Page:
Slasher films occupy a niche role in the canon of horror films. I’m talking Halloween, Child’s Play, Happy Death Day, all the best sleepover movies when you’re 14. Often considered one of the lower horror subgenres in comparison to cerebral horror like Get Out, there is no questioning their influence. We run up the stairs when we turn the lights out in the basement, we open the shower curtain all the way before stepping in, and we know you never want to be the only car at Makeout Point. Hunted is the latest to enter into this canon, and unfortunately does so rather unsuccessfully. Writers Vincent Paronnaud and Léa Pernollet had too many ideas, and gave themselves too much time to explore them, resulting in a lackluster and confusing film.
Red Riding Hood Is Not Rip-Roaring Good
Paronnaud and Pernollet cannot be knocked for creativity and taking a risk. Paronnaud, who directed Hunted, also directed the gorgeous animated film Persepolis in 2007, so a lot of people, myself included, were excited to see his unique directorial style at work in the context of a thriller film. Hunted was marketed as a feminist thriller based on Little Red Riding Hood, which is a cool concept, and one that they squandered.
The film opens on a woman and a boy in the woods, around a campfire, and I think we are meant to assume they are mother and son. She goes in-depth with a story from long ago, when a woman was accused of being a witch, and was chased by zealots to the woods, where she teamed up with the wolves and killed them. This would have been a clever framing device, which is what I thought it was at first, but for whatever reason, these two random characters are brought back later on in an unlikely and weird way, but I digress.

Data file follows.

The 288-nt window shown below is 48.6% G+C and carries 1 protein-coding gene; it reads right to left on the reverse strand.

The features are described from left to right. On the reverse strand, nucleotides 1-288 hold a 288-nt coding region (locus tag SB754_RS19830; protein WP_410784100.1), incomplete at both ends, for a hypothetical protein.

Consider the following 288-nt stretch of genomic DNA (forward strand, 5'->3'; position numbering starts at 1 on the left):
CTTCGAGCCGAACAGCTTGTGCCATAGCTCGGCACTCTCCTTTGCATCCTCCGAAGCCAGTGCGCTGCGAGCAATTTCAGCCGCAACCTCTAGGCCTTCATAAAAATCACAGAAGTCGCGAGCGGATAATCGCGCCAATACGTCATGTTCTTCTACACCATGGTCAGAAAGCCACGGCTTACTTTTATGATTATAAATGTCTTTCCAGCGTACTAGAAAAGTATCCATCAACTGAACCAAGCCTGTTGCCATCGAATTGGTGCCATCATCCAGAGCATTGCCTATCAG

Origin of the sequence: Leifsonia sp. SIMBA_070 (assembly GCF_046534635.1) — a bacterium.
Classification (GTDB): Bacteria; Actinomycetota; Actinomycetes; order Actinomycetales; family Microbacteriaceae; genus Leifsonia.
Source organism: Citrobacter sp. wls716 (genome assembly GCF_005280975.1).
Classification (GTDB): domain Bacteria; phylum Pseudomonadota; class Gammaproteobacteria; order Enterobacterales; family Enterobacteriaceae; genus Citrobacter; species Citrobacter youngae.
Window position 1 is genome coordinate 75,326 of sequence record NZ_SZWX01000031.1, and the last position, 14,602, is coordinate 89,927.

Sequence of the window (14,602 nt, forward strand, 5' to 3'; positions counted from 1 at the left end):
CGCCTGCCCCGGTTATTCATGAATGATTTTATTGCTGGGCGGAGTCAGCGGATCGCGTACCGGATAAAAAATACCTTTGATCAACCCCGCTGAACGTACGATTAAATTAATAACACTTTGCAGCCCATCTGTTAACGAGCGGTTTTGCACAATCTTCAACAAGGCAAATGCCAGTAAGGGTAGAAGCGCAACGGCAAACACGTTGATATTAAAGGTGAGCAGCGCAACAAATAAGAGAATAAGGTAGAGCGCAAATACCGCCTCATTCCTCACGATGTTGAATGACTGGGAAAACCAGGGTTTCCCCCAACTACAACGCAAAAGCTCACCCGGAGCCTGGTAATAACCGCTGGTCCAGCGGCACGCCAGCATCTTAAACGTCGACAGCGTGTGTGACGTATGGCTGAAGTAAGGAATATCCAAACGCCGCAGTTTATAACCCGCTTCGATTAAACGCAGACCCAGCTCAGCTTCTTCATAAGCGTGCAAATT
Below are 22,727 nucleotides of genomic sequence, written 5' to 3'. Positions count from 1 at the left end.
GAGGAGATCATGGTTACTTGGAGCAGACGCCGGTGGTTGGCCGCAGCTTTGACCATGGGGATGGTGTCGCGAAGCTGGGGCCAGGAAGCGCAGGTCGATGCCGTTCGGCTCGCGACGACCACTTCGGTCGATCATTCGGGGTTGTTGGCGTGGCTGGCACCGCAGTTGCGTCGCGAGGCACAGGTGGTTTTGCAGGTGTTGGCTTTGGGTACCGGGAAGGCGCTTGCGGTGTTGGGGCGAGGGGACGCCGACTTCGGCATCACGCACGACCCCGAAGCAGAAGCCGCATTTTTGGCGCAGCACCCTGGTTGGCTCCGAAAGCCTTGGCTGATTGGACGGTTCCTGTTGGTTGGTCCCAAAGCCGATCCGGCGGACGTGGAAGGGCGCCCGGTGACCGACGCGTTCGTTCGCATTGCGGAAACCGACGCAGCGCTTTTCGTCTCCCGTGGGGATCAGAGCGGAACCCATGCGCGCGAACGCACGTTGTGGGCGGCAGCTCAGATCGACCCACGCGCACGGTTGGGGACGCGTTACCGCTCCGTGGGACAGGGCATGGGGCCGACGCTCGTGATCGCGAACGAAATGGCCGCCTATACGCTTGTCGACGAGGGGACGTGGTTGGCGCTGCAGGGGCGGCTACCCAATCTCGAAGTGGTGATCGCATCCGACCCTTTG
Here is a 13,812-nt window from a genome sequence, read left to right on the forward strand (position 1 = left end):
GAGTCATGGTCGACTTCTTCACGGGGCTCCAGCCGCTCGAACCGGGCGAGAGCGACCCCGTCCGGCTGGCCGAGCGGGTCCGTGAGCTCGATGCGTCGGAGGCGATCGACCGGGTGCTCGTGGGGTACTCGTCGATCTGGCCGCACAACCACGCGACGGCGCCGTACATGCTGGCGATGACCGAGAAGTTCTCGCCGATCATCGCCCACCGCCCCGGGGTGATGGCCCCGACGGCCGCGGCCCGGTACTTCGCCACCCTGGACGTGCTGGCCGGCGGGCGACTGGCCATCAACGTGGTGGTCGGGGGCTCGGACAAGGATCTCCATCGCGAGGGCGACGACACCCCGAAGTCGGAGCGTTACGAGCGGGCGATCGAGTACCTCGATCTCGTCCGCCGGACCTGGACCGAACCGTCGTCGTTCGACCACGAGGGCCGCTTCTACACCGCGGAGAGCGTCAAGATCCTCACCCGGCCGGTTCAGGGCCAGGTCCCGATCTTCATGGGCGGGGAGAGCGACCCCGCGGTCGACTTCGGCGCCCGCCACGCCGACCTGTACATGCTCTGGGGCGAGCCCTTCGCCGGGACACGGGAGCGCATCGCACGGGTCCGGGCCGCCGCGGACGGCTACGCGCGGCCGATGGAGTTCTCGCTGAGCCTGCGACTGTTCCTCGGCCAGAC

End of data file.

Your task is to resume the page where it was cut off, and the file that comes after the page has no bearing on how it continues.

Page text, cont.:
Eve, our heroine played by Lucie Debay, is working some sort of construction job in a supervisory role in Belgium. She is put upon by her boss, and through text messages, we see she’s in a fight with her significant other for some reason. To air herself out, she leaves her phone in her hotel room, the biggest mistake you can make, and heads to a bar to drink some mojitos. A handsome American (Arieh Worthalter) buys her one, and they engage in a flirtation that turns creepy when he leads her back to his car to makeout. His partner, a bumbling Brit known only as Andy (Ciaran O’Brien), drives them off, and so starts the horror to come.
So Close, but Not
The real meat of the movie comes when Eve escapes the men after getting in a car crash, and runs off into the woods. Now, here is what I think should have happened. I think she should have spent the entire night running away, trying to find anyone else to help, and eventually having to kill her captors before emerging beaten and bloody in a small town, then the credits roll. In a deeply perplexing move, Paronnaud and Pernollet made the timeline of this film something like 3 days. It absolutely blew my mind what a misfire this was. At one point, Eve finds a deer, pets it, and then falls asleep, after having just escaped. You have to keep running! No rest for the kidnapped!